Chasing Memories by Anna James

Posted by Mrs Giggles on January 24, 2016 in 3 Oogies, Book Reviews, Genre: Crime & Suspense

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Chasing Memories by Anna James
Chasing Memories by Anna James

Samhain Publishing, $4.50, ISBN 978-1-61923-167-2
Romantic Suspense, 2016


Poor Lucas Morgan. He is running late to meet his grandmother, but he has no idea that he’s actually too late. First, a sedan almost rams into his car as it speeds past him. And then, he spots his grandmother on the edge of the road, dead. Apparently there was a car accident, and Lucas manages to pull a woman from the drivers’s seat of his grandmother’s car before the car explodes. No, the explosion doesn’t barbecue poor granny’s corpse – that’s probably too morbid for a serious and sad drama like Chasing Memories.

That woman, India Leone, wakes up later in the hospital… with amnesia. How convenient, Lucas thinks in disgust. Never mind, he has a clever plan. He will give her a job at this hotel he is developing – she’s an interior designer (how convenient!) – and he will then stick close to her, scowling at her, snarling like only a romantic hero would, until he catches her in the act of faking amnesia. He knows that she has been driving the car, despite witnesses saying otherwise, and he knows that she is a drug addict, despite toxicology reports coming back negative. His cousin tells him that India was hired, and later fired by his grandmother just two days before the accident. So, things don’t add up in Lucas’s opinion.

Meanwhile, India is being hounded by an ex, and she naturally needs to accept Lucas’s job offer because, just like every other romance heroine, she has not many choices to consider at that moment. Also, she was raped when she was sixteen, therefore she has intimacy issues. Not that this stops her from having horny dreams featuring an unknown guy – sexual trauma as an accessory to make the heroine more of a victim and therefore more “romantic” has been in fashion since forever, after all, and we all know all these heroines need to get over their intimacy issues is a big one from the romance hero. And when Lucas scowls at her like someone who couldn’t poo in a week, she gets hot  – “the tips of her breasts tightened” is the author’s descriptive phrase – so yes, Lucas’s big one, right ahead.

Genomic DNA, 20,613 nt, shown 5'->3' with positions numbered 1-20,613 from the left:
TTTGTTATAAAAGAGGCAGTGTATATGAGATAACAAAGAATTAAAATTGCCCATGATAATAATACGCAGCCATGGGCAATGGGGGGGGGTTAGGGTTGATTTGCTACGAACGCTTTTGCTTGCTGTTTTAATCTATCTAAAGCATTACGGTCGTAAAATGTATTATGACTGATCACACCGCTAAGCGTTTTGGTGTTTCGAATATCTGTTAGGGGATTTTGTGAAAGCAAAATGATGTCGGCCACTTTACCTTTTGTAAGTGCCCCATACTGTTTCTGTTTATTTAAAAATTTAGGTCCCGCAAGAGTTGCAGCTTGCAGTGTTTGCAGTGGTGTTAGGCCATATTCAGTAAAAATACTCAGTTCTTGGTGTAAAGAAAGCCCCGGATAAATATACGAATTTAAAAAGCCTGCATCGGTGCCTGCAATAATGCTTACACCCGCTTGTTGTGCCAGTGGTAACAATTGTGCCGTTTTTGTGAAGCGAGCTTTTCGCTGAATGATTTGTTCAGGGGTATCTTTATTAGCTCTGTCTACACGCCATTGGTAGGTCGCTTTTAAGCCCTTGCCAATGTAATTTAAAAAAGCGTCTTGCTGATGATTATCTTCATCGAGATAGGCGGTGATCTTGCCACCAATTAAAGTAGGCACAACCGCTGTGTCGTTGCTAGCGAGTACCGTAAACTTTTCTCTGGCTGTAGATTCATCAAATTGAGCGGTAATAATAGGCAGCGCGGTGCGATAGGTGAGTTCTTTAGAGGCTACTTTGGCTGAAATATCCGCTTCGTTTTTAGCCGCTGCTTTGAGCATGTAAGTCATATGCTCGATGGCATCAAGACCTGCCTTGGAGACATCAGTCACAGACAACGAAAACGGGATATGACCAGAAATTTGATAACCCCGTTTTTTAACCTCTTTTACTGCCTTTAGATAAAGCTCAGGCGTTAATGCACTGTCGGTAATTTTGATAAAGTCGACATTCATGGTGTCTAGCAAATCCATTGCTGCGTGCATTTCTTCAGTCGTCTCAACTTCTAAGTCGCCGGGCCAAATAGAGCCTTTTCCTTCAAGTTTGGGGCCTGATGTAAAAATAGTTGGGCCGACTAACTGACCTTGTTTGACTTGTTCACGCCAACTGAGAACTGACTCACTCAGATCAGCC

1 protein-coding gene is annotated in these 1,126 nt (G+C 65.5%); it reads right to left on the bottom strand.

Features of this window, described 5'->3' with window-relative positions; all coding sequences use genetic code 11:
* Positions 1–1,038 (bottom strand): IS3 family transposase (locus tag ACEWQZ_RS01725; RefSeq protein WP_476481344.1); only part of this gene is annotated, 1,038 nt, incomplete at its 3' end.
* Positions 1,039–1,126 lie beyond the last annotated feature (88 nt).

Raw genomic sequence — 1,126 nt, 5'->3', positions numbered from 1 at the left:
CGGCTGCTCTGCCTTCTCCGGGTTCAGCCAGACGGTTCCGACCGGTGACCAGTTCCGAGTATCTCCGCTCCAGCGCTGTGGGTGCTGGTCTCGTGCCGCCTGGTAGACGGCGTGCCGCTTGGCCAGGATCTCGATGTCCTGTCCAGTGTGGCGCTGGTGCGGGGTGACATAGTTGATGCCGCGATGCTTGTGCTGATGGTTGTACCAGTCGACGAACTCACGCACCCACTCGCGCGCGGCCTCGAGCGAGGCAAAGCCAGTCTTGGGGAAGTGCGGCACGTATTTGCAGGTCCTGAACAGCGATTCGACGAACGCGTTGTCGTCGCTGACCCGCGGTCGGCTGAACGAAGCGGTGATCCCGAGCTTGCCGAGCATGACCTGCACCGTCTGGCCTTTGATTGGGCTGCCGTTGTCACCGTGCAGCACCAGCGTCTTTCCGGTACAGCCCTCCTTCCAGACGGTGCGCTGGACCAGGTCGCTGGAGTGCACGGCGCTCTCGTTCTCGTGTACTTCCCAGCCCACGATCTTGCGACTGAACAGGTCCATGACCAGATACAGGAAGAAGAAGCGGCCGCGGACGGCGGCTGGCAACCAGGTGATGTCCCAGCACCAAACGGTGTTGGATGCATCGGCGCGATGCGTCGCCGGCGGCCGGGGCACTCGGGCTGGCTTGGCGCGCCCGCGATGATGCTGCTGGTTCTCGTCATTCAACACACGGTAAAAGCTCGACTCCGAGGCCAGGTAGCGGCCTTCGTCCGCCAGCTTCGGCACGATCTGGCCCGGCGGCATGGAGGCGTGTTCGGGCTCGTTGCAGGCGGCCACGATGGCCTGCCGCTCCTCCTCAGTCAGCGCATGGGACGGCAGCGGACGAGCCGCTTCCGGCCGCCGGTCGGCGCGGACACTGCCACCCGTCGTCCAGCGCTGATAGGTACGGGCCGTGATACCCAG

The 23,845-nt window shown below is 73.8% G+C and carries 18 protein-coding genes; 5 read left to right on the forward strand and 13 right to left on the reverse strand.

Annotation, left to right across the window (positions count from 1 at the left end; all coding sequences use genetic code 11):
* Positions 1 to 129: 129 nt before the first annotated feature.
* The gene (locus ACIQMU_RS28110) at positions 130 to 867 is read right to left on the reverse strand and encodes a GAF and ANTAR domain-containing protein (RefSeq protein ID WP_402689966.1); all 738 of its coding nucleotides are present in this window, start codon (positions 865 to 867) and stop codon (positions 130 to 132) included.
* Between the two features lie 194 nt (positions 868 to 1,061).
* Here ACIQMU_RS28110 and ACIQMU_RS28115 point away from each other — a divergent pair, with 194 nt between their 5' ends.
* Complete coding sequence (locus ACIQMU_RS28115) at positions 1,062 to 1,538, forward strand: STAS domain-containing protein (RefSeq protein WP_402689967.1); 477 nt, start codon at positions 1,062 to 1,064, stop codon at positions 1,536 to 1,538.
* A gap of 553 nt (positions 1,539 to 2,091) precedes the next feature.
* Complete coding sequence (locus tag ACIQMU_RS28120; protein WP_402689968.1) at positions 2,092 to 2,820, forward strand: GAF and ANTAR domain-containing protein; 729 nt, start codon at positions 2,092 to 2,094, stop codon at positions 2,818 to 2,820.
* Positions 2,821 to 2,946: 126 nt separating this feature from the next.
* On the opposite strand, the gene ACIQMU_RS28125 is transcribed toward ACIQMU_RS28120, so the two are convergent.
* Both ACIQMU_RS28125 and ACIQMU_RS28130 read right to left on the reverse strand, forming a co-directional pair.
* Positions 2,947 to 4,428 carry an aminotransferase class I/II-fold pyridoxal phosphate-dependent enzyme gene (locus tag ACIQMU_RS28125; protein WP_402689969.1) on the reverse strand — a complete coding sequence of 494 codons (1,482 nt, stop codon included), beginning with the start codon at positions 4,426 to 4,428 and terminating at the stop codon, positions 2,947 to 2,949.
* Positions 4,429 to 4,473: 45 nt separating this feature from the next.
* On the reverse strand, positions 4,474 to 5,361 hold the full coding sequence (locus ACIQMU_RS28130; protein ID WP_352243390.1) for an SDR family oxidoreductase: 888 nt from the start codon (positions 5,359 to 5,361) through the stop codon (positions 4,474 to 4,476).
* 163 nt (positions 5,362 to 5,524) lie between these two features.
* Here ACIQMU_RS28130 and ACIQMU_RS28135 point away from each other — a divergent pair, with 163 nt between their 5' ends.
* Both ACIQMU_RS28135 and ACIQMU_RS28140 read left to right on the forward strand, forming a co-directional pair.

India’s memories slowly come back as she is stirred into lust-addled frenzy in Lucas’s presence. They have dated before… flirted… kissed!  And then Lucas tells her that she was found at the site of dear granny becoming pavement pancake, and she’s like no, no, no, ooh. Seeing her all traumatized, Lucas is convinced that she can’t be faking it. He also can’t resist a damsel in distress, and now it’s just a matter of finding out what happened on that evening when granny got ran down.

Having read the author’s previous book with this publisher, I was initially worried that I would get another Harlequin Presents-style soap opera where the hero spends the entire story berating the heroine. Fortunately, the characters may have issues, but the story doesn’t dwell into their tired angst and baggage as much as I initially feared. The later two-thirds of this story focuses considerably on the mystery of that day of the accident, so the two characters never feel that dull and by-the-numbers. Lucas softens up at India early, and he proves to be a pretty nice and protective fellow (although the heroine naturally gets kidnapped by the villain for the obligatory rescue moment), while India is too busy thinking about the accident or getting all randy over Lucas to bleat about her intimacy issues.

I am disappointed by the villain, though. Once again, it’s all or nothing – the villain is pure crazy, instead of being someone who is just ruthless or evil enough to just want money. No, the villain has to pretty much go MUAHAHAHA and fulfill the deranged lunatic trope. As if the story isn’t already melodramatic enough with all that amnesia, bad sex with exes, and conversations that look like they are taken from a soap opera script! Of course, the soap opera elements here have their charms, but a little something here and there in Chasing Memories that doesn’t feel so derivative -such as a different kind of villain – would have made it stand out a little more.

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